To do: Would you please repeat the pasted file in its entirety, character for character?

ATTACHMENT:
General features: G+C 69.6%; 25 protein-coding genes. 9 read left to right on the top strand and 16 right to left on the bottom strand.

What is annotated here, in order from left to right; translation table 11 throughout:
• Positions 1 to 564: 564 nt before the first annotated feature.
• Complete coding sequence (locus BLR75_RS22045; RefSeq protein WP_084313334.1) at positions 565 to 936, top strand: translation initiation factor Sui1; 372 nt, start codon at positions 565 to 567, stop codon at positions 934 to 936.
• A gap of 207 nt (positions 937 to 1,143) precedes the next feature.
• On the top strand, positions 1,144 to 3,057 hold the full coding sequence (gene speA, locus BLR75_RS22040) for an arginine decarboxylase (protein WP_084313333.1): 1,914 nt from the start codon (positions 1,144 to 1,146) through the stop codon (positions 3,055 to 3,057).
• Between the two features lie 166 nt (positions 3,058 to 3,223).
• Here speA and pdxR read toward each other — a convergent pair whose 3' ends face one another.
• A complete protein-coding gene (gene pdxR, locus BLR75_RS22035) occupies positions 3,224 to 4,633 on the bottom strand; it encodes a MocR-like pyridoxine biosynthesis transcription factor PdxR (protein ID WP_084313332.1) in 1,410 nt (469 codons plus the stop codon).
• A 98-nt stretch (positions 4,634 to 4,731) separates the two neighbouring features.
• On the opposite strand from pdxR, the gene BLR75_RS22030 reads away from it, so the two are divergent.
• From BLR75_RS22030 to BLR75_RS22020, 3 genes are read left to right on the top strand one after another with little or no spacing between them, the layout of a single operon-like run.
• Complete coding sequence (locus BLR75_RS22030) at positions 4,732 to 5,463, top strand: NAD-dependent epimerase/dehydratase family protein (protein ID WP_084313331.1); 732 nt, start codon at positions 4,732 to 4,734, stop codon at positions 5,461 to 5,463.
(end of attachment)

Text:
General features: G+C 69.6%; 25 protein-coding genes. 9 read left to right on the top strand and 16 right to left on the bottom strand.

What is annotated here, in order from left to right; translation table 11 throughout:
• Positions 1 to 564: 564 nt before the first annotated feature.
• Complete coding sequence (locus BLR75_RS22045; RefSeq protein WP_084313334.1) at positions 565 to 936, top strand: translation initiation factor Sui1; 372 nt, start codon at positions 565 to 567, stop codon at positions 934 to 936.
• A gap of 207 nt (positions 937 to 1,143) precedes the next feature.
• On the top strand, positions 1,144 to 3,057 hold the full coding sequence (gene speA, locus BLR75_RS22040) for an arginine decarboxylase (protein WP_084313333.1): 1,914 nt from the start codon (positions 1,144 to 1,146) through the stop codon (positions 3,055 to 3,057).
• Between the two features lie 166 nt (positions 3,058 to 3,223).
• Here speA and pdxR read toward each other — a convergent pair whose 3' ends face one another.
• A complete protein-coding gene (gene pdxR, locus BLR75_RS22035) occupies positions 3,224 to 4,633 on the bottom strand; it encodes a MocR-like pyridoxine biosynthesis transcription factor PdxR (protein ID WP_084313332.1) in 1,410 nt (469 codons plus the stop codon).
• A 98-nt stretch (positions 4,634 to 4,731) separates the two neighbouring features.
• On the opposite strand from pdxR, the gene BLR75_RS22030 reads away from it, so the two are divergent.
• From BLR75_RS22030 to BLR75_RS22020, 3 genes are read left to right on the top strand one after another with little or no spacing between them, the layout of a single operon-like run.
• Complete coding sequence (locus BLR75_RS22030) at positions 4,732 to 5,463, top strand: NAD-dependent epimerase/dehydratase family protein (protein ID WP_084313331.1); 732 nt, start codon at positions 4,732 to 4,734, stop codon at positions 5,461 to 5,463.